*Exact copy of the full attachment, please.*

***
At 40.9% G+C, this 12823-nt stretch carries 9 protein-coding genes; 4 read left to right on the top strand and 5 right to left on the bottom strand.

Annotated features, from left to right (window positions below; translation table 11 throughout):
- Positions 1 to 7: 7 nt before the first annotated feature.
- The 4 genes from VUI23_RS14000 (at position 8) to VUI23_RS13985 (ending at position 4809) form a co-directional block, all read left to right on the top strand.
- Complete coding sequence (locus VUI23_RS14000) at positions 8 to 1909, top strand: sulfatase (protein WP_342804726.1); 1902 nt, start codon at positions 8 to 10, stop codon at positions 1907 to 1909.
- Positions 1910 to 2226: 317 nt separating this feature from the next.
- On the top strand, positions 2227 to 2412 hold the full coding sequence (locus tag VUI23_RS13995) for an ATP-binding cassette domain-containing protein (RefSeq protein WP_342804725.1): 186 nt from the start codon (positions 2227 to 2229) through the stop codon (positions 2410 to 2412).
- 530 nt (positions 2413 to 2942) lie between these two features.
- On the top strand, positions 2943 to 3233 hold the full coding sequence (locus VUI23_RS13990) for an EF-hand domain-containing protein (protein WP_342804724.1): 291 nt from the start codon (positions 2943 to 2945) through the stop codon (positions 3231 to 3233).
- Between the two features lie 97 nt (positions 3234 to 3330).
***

At 40.9% G+C, this 12823-nt stretch carries 9 protein-coding genes; 4 read left to right on the top strand and 5 right to left on the bottom strand.

Annotated features, from left to right (window positions below; translation table 11 throughout):
- Positions 1 to 7: 7 nt before the first annotated feature.
- The 4 genes from VUI23_RS14000 (at position 8) to VUI23_RS13985 (ending at position 4809) form a co-directional block, all read left to right on the top strand.
- Complete coding sequence (locus VUI23_RS14000) at positions 8 to 1909, top strand: sulfatase (protein WP_342804726.1); 1902 nt, start codon at positions 8 to 10, stop codon at positions 1907 to 1909.
- Positions 1910 to 2226: 317 nt separating this feature from the next.
- On the top strand, positions 2227 to 2412 hold the full coding sequence (locus tag VUI23_RS13995) for an ATP-binding cassette domain-containing protein (RefSeq protein WP_342804725.1): 186 nt from the start codon (positions 2227 to 2229) through the stop codon (positions 2410 to 2412).
- 530 nt (positions 2413 to 2942) lie between these two features.
- On the top strand, positions 2943 to 3233 hold the full coding sequence (locus VUI23_RS13990) for an EF-hand domain-containing protein (protein WP_342804724.1): 291 nt from the start codon (positions 2943 to 2945) through the stop codon (positions 3231 to 3233).
- Between the two features lie 97 nt (positions 3234 to 3330).